Helsinski has never seemed so….errr Helsinski.


Directed by: Aki Kaurismäki

Written by: Aki Kaurismäki

Featuring: Markku Peltola, Kati Outinen, Annikki Tähti, Kaija Pakarinen, Sakari Kuosmanen

After arriving in Helsinki a man is severely beaten by some thugs to the point he gets very serious and long-lasting amnesia. After wandering away from the hospital he finds himself gravitating to the outskirts of the city to those down-on-their-luck who are living on the edges of society. Here he makes an effort the help out but also find out about himself and see if he can get back his lost life but should he find out, will he want to?

This is a Finnish film set in Finland in the capital city Helsinki although to be honest it could have been any mainland European city as the location was clearly not the star of the movie or important to the story. I’ve been to Helsinki at least twice and could not place the vista at all.

It pays to be aware of what type of film Aki Kaurismaki makes before you view in all honesty. This moves at a very slow-paced. Everything is played dead-pan when I say dead-pan I mean really dead-pan. It is almost anti-acting at some points. There is little to no ‘body-acting’ either, when the dialogue is sparse you do not get eyebrow-raising or gurning to portray what is happening. You need to get used to this because it is an old style of acting and an odd way of presenting characters within a story.

Without wishing to stereotype the Finns are reserved and stoical people so it seems entirely normal that a Finnish film should reflect this. But, like the Finns, inside the story, there is a sense of fun as the story stumbles forward, with plain useless police officers, doctors, nurses and employment office employees to the fore. Only the truly dense could not see the huge signpost Aki Kaurismaki is pointing at his own society here.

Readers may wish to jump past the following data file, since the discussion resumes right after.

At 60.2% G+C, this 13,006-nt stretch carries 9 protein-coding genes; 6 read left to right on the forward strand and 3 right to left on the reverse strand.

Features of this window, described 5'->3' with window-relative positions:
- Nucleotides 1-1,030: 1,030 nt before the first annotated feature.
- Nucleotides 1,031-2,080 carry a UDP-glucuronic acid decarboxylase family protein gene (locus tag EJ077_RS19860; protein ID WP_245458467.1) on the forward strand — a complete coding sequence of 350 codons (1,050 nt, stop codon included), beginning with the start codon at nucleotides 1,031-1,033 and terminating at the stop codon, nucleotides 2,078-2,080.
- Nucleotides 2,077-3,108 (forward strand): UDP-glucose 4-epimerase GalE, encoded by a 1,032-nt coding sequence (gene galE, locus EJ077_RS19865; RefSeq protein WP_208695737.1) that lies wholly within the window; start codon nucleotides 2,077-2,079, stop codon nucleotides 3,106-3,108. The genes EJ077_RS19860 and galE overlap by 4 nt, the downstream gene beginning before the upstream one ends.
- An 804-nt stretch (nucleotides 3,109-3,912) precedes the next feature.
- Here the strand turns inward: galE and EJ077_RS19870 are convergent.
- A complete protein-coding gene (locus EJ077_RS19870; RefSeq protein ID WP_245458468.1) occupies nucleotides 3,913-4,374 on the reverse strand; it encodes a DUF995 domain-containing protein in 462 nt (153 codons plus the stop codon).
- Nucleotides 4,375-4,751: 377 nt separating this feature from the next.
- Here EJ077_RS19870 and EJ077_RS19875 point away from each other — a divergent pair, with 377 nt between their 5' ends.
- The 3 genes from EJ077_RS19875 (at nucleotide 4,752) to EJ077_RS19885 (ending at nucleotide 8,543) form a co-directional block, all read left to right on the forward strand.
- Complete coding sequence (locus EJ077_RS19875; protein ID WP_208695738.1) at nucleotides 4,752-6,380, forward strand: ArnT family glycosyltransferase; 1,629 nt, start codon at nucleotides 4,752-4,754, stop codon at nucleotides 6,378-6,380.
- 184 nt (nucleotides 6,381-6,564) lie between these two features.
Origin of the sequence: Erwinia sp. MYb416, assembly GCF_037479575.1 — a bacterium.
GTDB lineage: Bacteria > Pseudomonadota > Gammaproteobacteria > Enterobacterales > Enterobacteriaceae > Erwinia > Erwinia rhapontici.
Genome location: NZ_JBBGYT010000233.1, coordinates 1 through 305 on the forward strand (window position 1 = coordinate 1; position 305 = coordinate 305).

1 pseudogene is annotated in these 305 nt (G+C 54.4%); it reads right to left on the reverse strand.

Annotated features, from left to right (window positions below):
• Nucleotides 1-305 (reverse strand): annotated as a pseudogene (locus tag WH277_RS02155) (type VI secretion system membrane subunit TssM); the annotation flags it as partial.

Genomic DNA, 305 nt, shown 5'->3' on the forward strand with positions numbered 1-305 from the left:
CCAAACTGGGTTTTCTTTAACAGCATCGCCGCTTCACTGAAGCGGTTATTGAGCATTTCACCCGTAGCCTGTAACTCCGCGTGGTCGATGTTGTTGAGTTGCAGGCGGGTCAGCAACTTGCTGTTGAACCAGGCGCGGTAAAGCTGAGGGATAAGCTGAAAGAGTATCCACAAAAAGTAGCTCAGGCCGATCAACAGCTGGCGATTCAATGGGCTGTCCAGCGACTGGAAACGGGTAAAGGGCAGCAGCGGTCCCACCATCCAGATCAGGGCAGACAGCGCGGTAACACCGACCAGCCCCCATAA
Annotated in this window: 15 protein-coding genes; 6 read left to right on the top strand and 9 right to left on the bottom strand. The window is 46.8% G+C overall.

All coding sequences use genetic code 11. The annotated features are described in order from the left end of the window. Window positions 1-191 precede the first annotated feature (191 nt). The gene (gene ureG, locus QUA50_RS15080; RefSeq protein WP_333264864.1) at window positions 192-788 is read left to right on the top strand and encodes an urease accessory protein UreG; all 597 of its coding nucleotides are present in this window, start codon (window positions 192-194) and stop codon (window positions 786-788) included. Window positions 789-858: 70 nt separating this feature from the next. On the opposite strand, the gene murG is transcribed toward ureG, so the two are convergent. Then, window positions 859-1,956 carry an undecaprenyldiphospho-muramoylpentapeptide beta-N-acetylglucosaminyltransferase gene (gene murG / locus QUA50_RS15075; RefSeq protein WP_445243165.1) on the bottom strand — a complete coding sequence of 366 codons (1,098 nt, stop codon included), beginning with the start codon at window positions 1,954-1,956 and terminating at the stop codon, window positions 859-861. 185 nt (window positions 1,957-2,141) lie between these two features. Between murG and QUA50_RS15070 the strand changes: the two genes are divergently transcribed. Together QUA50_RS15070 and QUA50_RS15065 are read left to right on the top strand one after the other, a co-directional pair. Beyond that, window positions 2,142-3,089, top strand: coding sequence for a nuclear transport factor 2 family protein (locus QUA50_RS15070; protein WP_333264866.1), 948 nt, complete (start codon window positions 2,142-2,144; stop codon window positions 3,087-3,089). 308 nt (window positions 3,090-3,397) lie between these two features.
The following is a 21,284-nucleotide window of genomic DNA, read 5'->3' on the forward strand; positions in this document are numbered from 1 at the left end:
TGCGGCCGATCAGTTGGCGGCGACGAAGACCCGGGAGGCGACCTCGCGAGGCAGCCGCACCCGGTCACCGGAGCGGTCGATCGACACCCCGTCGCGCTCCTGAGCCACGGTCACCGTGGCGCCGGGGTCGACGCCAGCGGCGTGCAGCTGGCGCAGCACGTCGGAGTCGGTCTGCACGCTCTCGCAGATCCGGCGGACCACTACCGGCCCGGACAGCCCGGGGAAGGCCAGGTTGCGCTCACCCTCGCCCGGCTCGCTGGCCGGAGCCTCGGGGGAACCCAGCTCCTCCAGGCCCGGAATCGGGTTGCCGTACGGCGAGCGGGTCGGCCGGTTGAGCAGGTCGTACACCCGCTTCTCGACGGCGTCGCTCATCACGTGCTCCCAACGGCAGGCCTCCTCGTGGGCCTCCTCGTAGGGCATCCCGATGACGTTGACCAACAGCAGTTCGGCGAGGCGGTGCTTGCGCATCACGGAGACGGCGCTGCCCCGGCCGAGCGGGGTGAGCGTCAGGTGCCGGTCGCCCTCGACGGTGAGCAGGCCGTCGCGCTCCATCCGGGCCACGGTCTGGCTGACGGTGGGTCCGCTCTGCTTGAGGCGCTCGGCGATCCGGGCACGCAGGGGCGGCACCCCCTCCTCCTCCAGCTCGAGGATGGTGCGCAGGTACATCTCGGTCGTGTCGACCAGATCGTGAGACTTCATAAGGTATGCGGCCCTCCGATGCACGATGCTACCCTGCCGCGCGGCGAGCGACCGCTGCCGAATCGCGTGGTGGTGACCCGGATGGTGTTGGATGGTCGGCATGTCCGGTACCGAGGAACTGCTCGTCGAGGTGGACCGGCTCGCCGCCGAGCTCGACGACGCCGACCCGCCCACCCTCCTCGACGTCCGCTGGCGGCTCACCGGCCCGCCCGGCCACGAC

Here we see ’M’ as our nameless lead is called strive to find out about his past and slowly get closer in dribs and drabs but then when he finds out, I will not spoil this part, but it neatly fits in with the overall style and feel of the story.

With the container homes, the odd assortment of characters overseen by a corrupt security guard and incorruptible Salvation Army you are stepping into as an un-Hollywood film as you could possibly get. The scenery, setting, is not really important as Karuismaki is clearly interested and focussed on ‘M’ and those around him and has directed them to be as plain-faced and dead-pan as possible.

I can see how this film will not appeal to some film-fans with a glacial pace, simple story-line and strange stylised acting but even if Man Without a Past does not sound like your ‘cup of tea’ it might pay to give it a chance. After all, a slice of Finnish cinema has to be the antidote to the endless output from Hollywood.

It’s weird, but like all weird things, some people will take to it and others reject it. It’s all good.

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